Editor's note: Leonard Pitts Jr., a columnist for The Miami Herald, won the 2004 Pulitzer Prize for commentary and is the author of a new novel, "Before I Forget" and "Becoming Dad: Black Men and the Journey to Fatherhood."
Leonard Pitts says we know what it takes to improve the performance of African-American students.
(CNN) -- Back in 1972, on an episode of "All in the Family," Gloria posed the following riddle to Archie and Meathead.
Father and son go driving. There's an accident. The father is killed instantly, the son is rushed to the hospital for emergency surgery. The surgeon walks in, takes one look at the patient and says, "I can't operate on this boy. He's my son."
The answer to the apparent paradox eluded Archie, Meathead and the guys down at Kelsey's bar for the balance of the half hour. They floated theories involving stepfathers, sons-in-law, priests, adoptions and returns from the dead. All of which Archie apparently found more believable than the true answer which was, of course, that the surgeon was the boy's mother. "If that's the answer," he spouted, "that's the dumbest riddle I ever hoid!"
Thirty-seven years later it is, perhaps, difficult to appreciate why this riddle ever was a riddle, how so apparent an answer could have stymied Archie, Meathead and, I would wager, the vast majority of the viewing audience.
The riddle speaks volumes not just about how the world has changed in four decades, but also about how unconscious expectations can blind us to the obvious. In 1972, one expected a man when one heard the word "surgeon."
Much as, in 2009, one expects a white kid when one hears the word "scholar."
People will deny this, will say all the right and politic things. But the disclaimers will be as thin and transparent as Saran Wrap. Black, white and otherwise, we are all socialized by the same forces and all carry, by and large, the same unconscious assumptions. One of which is that a certain level of achievement is black and another is white.
This is what you are hearing when a black kid speaks standard English and another black kid chides him for "talking white." This is what George W. Bush was alluding to when he decried "the soft bigotry of low expectations." And this is what we need to address forthrightly if we ever hope to close the so-called achievement gap that looms between black kids and white ones.
In 2007 and 2008, I traveled the country for a series of columns called "What Works," aimed at profiling programs that addressed that gap.
I traveled between big programs and small ones, from the Harlem Children's Zone, which encompasses 90 square blocks of holistic education, family counseling, medical care and tutoring in New York City, to the Freedom Project in Sunflower County, Mississippi, which offers field trips, martial arts and academic enrichment in a rural county where the median income is $25,000 a year and the teen pregnancy rate is said to be 25 percent.
I toured Self Enhancement Inc. in Portland, Oregon, a KIPP (Knowledge is Power Program) School in Gaston, North Carolina, the East Lake Foundation in Atlanta, Georgia, and many others. In all these places, I saw black kids -- well-spoken, clean-cut and noon-sun bright -- making a lie out of other peoples' expectations.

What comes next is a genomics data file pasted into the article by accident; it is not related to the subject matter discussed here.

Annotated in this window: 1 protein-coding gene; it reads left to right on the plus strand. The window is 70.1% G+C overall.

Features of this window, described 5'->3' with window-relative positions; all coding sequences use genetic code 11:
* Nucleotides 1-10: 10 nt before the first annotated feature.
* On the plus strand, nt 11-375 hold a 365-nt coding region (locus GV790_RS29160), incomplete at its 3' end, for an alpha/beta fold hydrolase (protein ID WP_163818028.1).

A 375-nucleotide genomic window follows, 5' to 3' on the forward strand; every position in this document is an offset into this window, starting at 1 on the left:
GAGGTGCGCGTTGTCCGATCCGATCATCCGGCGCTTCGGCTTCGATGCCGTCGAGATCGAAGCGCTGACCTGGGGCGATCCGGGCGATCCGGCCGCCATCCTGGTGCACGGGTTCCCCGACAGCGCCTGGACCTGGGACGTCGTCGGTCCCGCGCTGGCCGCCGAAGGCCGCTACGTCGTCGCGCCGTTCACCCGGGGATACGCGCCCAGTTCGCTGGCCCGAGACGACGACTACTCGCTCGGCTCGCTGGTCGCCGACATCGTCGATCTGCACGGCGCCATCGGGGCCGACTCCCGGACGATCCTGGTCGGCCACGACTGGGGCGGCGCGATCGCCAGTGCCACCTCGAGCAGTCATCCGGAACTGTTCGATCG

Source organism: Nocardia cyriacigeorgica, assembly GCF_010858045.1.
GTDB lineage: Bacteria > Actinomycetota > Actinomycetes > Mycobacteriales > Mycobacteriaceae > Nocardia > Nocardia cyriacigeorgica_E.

Over the course of 13 months, common themes began to emerge whenever I would ask why kids such as these were doing such wondrous work in these places and substandard work elsewhere.
We have more power to fire bad teachers and reward good ones, they said. We require parental involvement. We have a longer school day and a longer school year. We mentor children that need it. We counsel children and families that need it. We are invested in them and make sure they know it.
Most of all, they spoke of the simple power of expectation: making it a conscious point to look for greatness in black kids in whom people had not thought to look for it before. What I came to understand in those interviews is that we already know the secret to improving academic performance for African-American children. What is missing is the will to do so.
And that, I think, is because where they are concerned, we have other expectations.
I asked Geoffrey Canada, founder of the Harlem Children's Zone, how he justifies asking for money to uplift poor kids in Harlem. His response struck me: "Someone's yelling at me because I'm spending $3,500 a year on `Alfred.' 'Alfred' is 8. OK, Alfred turns 18. No one thinks anything about locking him up for 10 years at $60,000 a year."
But then, we expect Alfred to be locked up, don't we? Expect it so blithely that we will not challenge the expectation even when it works against our own economic self-interest. Canada, after all, presents a rather stark choice: invest a smaller amount early and produce a citizen who pays taxes and contributes to the system or pay a much larger amount later for the upkeep of a citizen who consumes tax monies and contributes nothing.
That we consistently choose the latter says something about how we assess the educability, the salvageability, of African-American kids.
Thirteen months of interviewing young scholars left me more impatient than ever with a culture that writes off black kids because they are black kids. Somewhere between the 13-year-old in rural Mississippi who wants to go to Harvard and the second-graders in Harlem studying Vincent Van Gogh, I ceased being surprised and started being angry that what I saw was still the exception and not the rule.
Everywhere I went, there were black kids excelling. And at some point, you say to yourself: well, of course.
What did you expect?
The opinions expressed in this commentary are solely those of Leonard Pitts Jr.
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